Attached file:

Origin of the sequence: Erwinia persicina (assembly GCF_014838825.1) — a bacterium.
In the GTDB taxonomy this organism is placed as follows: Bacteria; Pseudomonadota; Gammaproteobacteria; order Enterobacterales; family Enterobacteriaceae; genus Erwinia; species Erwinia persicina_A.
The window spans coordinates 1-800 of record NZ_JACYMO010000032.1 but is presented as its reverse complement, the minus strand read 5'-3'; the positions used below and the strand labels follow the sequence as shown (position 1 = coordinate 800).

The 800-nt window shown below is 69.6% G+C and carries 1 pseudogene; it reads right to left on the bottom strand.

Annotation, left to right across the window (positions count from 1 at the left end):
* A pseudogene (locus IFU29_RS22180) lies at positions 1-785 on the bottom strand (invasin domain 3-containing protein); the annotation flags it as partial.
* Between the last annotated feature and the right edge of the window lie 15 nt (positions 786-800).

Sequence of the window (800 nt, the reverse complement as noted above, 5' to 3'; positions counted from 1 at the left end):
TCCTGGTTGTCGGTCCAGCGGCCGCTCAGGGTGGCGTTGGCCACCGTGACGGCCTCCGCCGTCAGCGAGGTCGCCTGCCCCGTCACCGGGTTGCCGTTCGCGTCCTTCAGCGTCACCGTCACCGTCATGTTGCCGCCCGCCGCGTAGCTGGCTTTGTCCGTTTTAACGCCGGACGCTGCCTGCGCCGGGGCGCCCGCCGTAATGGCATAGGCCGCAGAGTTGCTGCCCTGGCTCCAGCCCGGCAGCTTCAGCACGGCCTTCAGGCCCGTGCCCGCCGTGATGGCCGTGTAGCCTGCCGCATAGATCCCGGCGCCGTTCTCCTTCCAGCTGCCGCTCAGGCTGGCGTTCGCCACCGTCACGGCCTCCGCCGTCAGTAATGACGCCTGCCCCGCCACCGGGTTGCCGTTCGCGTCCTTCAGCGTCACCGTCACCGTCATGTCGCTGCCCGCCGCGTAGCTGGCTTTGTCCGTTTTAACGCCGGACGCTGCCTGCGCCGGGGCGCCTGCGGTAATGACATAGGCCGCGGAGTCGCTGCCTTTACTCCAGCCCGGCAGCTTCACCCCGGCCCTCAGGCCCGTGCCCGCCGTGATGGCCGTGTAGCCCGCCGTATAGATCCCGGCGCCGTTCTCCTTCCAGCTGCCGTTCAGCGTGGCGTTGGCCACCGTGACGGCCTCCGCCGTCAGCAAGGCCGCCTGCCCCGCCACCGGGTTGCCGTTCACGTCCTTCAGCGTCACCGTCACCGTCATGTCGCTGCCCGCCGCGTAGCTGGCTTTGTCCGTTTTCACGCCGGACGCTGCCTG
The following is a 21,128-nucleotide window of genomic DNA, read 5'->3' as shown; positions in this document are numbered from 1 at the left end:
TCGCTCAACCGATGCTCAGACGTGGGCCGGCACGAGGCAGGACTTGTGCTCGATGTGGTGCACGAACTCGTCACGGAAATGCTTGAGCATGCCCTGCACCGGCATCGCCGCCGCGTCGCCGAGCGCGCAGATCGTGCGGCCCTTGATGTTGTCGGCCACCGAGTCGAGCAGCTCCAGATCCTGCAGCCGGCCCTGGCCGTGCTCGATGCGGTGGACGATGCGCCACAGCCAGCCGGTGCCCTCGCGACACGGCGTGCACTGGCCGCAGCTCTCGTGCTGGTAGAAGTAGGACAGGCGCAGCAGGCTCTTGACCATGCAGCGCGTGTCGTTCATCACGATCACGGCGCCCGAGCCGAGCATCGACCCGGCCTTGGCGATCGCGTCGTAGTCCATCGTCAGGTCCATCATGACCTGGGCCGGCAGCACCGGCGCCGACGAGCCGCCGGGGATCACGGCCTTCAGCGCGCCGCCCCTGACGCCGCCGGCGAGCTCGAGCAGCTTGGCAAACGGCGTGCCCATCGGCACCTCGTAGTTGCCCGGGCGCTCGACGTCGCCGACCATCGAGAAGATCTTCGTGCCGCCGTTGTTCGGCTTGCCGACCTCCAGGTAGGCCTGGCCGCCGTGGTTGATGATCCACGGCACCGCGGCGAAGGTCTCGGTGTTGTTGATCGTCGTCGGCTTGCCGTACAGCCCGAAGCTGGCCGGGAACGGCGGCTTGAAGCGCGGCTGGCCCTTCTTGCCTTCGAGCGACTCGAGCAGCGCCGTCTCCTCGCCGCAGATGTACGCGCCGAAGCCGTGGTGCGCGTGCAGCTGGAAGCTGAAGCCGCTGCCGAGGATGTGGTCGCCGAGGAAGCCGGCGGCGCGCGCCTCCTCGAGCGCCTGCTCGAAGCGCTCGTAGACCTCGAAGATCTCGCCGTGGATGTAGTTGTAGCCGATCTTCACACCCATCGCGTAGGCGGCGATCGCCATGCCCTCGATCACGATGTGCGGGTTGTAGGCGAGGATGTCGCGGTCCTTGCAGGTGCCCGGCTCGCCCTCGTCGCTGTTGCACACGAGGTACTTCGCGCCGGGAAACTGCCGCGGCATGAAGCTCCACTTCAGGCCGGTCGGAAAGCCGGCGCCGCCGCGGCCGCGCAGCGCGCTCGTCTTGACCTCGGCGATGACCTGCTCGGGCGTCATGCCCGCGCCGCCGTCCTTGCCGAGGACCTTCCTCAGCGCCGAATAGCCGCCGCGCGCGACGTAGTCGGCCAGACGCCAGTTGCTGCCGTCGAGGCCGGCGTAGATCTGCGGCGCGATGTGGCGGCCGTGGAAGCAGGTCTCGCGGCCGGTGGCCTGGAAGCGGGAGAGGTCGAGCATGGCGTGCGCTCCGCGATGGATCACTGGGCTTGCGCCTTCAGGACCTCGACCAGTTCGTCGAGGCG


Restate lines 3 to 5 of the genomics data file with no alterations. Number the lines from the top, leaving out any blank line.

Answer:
The window spans coordinates 1-800 of record NZ_JACYMO010000032.1 but is presented as its reverse complement, the minus strand read 5'-3'; the positions used below and the strand labels follow the sequence as shown (position 1 = coordinate 800).

The 800-nt window shown below is 69.6% G+C and carries 1 pseudogene; it reads right to left on the bottom strand.

Annotation, left to right across the window (positions count from 1 at the left end):